2-Proximity to a neon sign. These can cause a lot of noise. Turn it off if possible. If you are playing in a venue where they want to leave it on, see if it can be moved – at least for a few hours.

3-Amp ground switch positioning. If you are using a vintage amp, and a Fender in particular, make sure that you have the ground switch in the correct position.

Make sure to check the ground switch on you amp.  Your amp can be a source of noise if not properly grounded.

Make sure to check the ground switch on you amp. Your amp can be a source of noise if not properly grounded.

4- Proper outlet wiring. Believe it or not, I have found many miss-wired sockets in many different clubs. So checking your wall outlet can sometimes solve the problem – especially if you have ruled out all of the other more obvious causes. You can get a simple circuit tester at most hardware stores. When you plug it into the wall there are a series of lights that will tell you if the outlet is wired properly. These testers are only a few dollars and they will show you if the outlet is reverse wired. They will also show you if the ground in the outlet is connected or not.

5-When you are not playing, keep your hands on the strings. You can also roll the volume off all the way.

 

So there is no “one size fits all” answer, is there?

Generally speaking, minimizing noise with single coils is a matter of looking around and seeing what is causing the interference. If all else fails throw that selector switch into the middle position on a 2 pickup guitar, or in either the 2 or 4 position on a 3 pickup guitar. That is what an RWRP pickup is made for – that middle position is the hum-canceling position. I agree it’s not the ideal solution, but it does give you an alternative to bailing out on a bad situation.

All About Guitar Pickup “Hum” or Noise – part 1

Is the noise from my new Lollar pickups “normal?”

We will be publishing a  three part series on guitar pickup noise. In this series you will be able to read the main questions we get on this subject. Each of the questions will be followed by a thorough answer or discussion.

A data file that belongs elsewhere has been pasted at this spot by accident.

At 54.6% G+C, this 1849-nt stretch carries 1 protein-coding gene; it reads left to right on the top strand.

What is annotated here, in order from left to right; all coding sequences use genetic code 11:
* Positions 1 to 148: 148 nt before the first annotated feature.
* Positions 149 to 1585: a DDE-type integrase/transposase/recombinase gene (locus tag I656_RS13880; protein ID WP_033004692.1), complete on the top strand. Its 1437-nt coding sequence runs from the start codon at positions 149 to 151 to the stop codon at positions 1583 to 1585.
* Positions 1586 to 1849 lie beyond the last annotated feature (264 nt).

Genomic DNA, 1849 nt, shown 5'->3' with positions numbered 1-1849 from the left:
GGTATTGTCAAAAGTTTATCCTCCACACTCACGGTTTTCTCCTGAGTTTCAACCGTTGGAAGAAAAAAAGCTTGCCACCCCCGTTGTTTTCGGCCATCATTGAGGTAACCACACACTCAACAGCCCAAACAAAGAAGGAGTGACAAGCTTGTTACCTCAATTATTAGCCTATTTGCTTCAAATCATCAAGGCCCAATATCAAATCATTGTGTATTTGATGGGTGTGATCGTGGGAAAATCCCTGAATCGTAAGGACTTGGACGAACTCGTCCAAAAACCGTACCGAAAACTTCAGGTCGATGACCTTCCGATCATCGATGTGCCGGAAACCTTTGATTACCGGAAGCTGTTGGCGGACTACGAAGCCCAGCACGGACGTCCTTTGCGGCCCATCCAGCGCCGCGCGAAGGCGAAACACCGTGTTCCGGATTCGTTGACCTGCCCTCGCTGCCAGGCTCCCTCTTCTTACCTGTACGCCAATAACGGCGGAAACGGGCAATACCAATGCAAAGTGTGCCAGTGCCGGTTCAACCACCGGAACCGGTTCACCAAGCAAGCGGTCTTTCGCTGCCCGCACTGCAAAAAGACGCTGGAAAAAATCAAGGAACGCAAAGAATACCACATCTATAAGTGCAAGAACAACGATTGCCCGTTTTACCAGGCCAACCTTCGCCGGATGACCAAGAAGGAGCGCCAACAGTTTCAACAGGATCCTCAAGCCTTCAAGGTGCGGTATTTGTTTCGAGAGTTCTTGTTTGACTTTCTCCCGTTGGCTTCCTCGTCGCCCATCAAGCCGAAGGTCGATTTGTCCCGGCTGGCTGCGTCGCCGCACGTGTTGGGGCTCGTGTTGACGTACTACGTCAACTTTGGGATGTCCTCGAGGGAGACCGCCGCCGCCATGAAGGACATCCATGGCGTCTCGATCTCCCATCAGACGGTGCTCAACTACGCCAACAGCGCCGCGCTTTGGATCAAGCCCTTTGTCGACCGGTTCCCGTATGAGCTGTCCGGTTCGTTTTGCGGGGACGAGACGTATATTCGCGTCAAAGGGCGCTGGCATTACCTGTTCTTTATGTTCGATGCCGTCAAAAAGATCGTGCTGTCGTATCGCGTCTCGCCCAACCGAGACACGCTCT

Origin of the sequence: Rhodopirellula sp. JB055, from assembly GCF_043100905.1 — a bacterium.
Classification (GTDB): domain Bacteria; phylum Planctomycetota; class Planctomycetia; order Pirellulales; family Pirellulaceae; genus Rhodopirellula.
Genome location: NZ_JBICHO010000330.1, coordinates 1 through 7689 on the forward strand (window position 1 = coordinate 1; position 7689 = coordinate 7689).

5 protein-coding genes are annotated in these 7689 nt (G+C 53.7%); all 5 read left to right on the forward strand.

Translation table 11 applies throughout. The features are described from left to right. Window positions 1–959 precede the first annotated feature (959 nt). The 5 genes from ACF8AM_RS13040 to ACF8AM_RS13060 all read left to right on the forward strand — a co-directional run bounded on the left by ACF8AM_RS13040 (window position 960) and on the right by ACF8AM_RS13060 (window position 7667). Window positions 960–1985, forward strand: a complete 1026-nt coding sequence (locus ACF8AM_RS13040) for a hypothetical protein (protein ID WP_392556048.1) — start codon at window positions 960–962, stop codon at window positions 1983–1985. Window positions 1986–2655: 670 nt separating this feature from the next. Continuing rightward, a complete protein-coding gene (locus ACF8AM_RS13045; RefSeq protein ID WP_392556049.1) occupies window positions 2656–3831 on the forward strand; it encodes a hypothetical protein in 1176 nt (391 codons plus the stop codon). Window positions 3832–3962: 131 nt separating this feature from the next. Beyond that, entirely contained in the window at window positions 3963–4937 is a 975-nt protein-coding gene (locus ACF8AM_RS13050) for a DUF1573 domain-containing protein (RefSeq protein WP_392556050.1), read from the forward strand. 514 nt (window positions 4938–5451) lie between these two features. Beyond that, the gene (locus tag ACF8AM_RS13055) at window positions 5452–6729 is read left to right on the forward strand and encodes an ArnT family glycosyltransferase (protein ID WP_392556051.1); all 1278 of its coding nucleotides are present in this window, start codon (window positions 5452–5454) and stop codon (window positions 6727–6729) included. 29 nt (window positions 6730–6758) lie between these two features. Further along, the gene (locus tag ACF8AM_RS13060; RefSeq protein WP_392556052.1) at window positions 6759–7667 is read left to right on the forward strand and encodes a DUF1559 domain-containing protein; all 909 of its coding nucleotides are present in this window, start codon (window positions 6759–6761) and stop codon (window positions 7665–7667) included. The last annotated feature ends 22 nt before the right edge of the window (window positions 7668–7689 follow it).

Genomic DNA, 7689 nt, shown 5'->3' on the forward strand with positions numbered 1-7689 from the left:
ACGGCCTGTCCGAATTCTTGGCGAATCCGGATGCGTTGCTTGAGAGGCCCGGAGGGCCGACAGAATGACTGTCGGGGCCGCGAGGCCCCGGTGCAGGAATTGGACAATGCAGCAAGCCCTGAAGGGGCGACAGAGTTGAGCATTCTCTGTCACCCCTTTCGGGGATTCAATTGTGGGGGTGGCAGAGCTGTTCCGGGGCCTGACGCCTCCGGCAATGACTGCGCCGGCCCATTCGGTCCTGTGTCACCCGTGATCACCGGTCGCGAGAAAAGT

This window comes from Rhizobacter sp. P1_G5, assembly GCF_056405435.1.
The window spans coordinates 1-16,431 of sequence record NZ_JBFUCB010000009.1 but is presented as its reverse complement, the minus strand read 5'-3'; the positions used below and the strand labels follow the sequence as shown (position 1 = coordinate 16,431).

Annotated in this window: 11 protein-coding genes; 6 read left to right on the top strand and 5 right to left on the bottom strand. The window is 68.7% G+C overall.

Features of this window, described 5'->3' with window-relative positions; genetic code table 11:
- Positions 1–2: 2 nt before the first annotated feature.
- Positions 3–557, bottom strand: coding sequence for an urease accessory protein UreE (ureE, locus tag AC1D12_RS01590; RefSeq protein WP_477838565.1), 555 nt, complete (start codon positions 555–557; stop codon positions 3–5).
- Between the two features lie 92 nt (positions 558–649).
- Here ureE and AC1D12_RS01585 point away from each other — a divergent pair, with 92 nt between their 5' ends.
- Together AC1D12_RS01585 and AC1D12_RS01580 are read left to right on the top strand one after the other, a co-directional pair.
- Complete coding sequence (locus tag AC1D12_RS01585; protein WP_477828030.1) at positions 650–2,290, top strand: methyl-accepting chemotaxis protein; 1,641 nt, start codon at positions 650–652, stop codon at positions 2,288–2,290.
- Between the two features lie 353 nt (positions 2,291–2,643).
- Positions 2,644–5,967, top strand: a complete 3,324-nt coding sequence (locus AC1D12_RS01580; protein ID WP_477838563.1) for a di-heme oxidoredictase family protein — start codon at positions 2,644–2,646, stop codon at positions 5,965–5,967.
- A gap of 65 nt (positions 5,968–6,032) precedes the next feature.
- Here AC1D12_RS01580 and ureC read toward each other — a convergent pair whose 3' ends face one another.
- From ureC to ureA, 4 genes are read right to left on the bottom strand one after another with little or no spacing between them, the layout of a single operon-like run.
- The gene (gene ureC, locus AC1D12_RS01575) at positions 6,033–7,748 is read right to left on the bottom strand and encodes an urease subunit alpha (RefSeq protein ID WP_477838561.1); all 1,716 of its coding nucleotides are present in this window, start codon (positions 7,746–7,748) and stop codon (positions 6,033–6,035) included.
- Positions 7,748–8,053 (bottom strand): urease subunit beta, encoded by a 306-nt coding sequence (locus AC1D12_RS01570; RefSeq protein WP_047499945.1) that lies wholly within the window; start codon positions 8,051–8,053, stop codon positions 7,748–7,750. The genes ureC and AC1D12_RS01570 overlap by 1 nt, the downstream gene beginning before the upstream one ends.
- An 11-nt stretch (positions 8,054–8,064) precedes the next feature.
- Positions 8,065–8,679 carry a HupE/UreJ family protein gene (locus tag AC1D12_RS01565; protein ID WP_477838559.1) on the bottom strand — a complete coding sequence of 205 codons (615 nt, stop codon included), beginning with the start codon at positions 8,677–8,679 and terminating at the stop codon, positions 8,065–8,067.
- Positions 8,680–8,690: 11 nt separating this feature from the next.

I just got my new pickups installed and I seem to notice more noise than I’m used to. Is there a problem?

It is interesting to note that one of the most common “causes” and “solutions” to hearing noise from your new pickups is recognizing the fact that they are brand new. In other words, we find that just after a new set of pickups is installed, our customers are listening to their guitars much more intensely than usual. You are listening to the new pickups for the first few times, in much greater detail, and you are paying more attention to them. We typically recommend that you do a side by side comparison of your new set and a set you are “used” to. The best way to do this is simply get out another guitar that you’re familiar with and switch back and forth. After doing this a few times, most players realize that the new set is actually similar, if not better, when compared against a familiar guitar.

 

I hear a little noise from single coils AND humbuckers, what’s the difference?

Lollar Imperial Humbuckers will cancel 60 cycle hum

Lollar Imperial Humbuckers will cancel 60 cycle hum

Single coils are sensitive to both 60 and 120 cycle noise. Of course humbuckers cancel the very loud, low frequency noise of the 60 cycle frequency. But all pickups will sense the 120 cycle frequency. Fortunately it can be displaced by shielding and having your strings grounded. For example, when you touch the strings most of the 120 cycle goes away. The most distracting is the 60 cycle hum, because the only thing that will quiet it is actually moving the position of the guitar relative to your position on the stage or in the room. In other words, the solution to this is simply standing in a different place.

 

If I hear a little noise from my new pickups, is there something wrong with the pickup?

Lollar P90s have a large coil, which can cause noise

Lollar P90s have a large coil, which can cause noise

The noise is not the pickup itself – it is caused by external electro magnetically generated fields. The pickup is basically acting like an antenna and “receiving” the signals generated by this electrical field. Also, the size of the coil can have an effect on how much noise is generated – a bigger antenna has a better ability to receive these signals. So that means a P-90 or Charlie Christian with a large wide coil will be noisier than a narrower, taller Fender type coil.